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J Psychiatr Res. 2015 Feb;61:64-72. doi: 10.1016/j.jpsychires.2014.12.012. Epub 2014 Dec 24.

Preliminary analysis of positive and negative syndrome scale in ketamine-associated psychosis in comparison with schizophrenia.

Author information

1
Department of Psychiatry, Yale School of Medicine, 300 George St, New Haven, CT, USA; United States Department of Veterans Affairs, VA Connecticut Healthcare System, West Haven, CT, USA.
2
Guangzhou Brain Hospital, The Affiliated Brain Hospital of Guangzhou Medical University, 36 Mingxin Road, Liwan District, Guangzhou, Guangdong Province 510370, China.
3
Biological Psychiatry Center, Beijing Hui-Long-Guan Hospital, Peking University, Beijing 100096, China.
4
Guangzhou Baiyun Mental Health Hospital, China.
5
Department of Psychiatry, Yale School of Medicine, 300 George St, New Haven, CT, USA; Department of Biostatistics, Yale School of Public Health, New Haven, CT, USA.
6
Department of Biostatistics, Yale School of Public Health, New Haven, CT, USA.
7
United States Department of Veterans Affairs, VA Connecticut Healthcare System, West Haven, CT, USA.
8
Guangzhou Brain Hospital, The Affiliated Brain Hospital of Guangzhou Medical University, 36 Mingxin Road, Liwan District, Guangzhou, Guangdong Province 510370, China. Electronic address: fanni2005@126.com.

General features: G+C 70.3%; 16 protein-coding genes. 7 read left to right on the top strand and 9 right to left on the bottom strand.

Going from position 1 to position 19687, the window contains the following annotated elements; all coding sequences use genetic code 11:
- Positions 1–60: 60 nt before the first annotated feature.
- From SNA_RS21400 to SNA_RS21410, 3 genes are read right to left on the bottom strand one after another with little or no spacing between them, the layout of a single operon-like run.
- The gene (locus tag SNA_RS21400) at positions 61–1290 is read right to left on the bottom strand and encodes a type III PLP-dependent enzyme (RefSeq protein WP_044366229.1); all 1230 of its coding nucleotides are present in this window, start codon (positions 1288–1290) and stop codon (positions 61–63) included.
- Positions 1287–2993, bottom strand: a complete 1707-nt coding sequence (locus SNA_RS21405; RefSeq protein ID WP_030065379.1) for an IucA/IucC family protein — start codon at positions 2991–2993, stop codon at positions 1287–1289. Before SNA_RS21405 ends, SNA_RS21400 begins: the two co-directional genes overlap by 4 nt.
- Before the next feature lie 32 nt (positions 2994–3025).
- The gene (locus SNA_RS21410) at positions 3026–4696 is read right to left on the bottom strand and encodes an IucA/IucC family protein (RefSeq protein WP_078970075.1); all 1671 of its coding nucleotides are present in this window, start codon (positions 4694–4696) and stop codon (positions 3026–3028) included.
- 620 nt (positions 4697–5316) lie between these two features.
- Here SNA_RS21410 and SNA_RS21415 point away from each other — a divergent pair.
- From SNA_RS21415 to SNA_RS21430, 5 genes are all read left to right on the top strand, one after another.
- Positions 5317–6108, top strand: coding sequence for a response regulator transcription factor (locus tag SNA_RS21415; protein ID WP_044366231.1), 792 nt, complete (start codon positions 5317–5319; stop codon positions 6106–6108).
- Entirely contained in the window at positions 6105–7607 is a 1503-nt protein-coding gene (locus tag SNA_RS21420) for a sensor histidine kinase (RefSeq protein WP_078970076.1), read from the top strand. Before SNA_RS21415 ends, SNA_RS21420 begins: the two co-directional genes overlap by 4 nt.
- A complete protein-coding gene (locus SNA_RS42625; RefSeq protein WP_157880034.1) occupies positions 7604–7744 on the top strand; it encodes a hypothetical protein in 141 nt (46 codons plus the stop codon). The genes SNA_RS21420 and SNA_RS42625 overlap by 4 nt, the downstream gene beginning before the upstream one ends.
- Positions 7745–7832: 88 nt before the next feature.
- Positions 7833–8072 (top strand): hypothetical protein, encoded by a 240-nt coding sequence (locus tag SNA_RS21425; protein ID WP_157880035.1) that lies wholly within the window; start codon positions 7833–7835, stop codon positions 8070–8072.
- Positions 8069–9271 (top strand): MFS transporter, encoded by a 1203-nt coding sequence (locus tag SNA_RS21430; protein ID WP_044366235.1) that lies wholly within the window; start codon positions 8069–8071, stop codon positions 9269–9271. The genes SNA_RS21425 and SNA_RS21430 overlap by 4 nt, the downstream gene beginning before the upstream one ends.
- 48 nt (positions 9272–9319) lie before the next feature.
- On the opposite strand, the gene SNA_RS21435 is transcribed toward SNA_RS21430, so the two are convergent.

Abstract

OBJECTIVE:

Studies of the effects of the N-methyl-d-aspartate (NMDA) glutamate receptor antagonist, ketamine, have suggested similarities to the symptoms of schizophrenia. Our primary goal was to evaluate the dimensions of the Positive and Negative Syndrome Scale (PANSS) in ketamine users (acute and chronic) compared to schizophrenia patients (early and chronic stages).

METHOD:

We conducted exploratory factor analysis for the PANSS from four groups: 135 healthy subject administrated ketamine or saline, 187 inpatients of ketamine abuse; 154 inpatients of early course schizophrenia and 522 inpatients of chronic schizophrenia. Principal component factor analyses were conducted to identify the factor structure of the PANSS.

RESULTS:

Factor analysis yielded five factors for each group: positive, negative, cognitive, depressed, excitement or dissociation symptoms. The symptom dimensions in two schizophrenia groups were consistent with the established five-factor model (Wallwork et al., 2012). The factor structures across four groups were similar, with 19 of 30 symptoms loading on the same factor in at least 3 of 4 groups. The factors in the chronic ketamine group were more similar to the factors in the two schizophrenia groups rather than to the factors in the acute ketamine group. Symptom severities were significantly different across the groups (Kruskal-Wallis χ(2)(4) = 540.6, p < 0.0001). Symptoms in the two ketamine groups were milder than in the two schizophrenia groups (Cohen's d = 0.7).

CONCLUSION:

Our results provide the evidence of similarity in symptom dimensions between ketamine psychosis and schizophrenia psychosis. The interpretations should be cautious because of potential confounding factors.

KEYWORDS:

Factor analysis; Ketamine psychosis; Positive and Negative Syndrome Scale (PANSS); Schizophrenia; Symptom severity

PMID:
25560772
PMCID:
PMC4445679
DOI:
10.1016/j.jpsychires.2014.12.012
[Indexed for MEDLINE]
Free PMC Article
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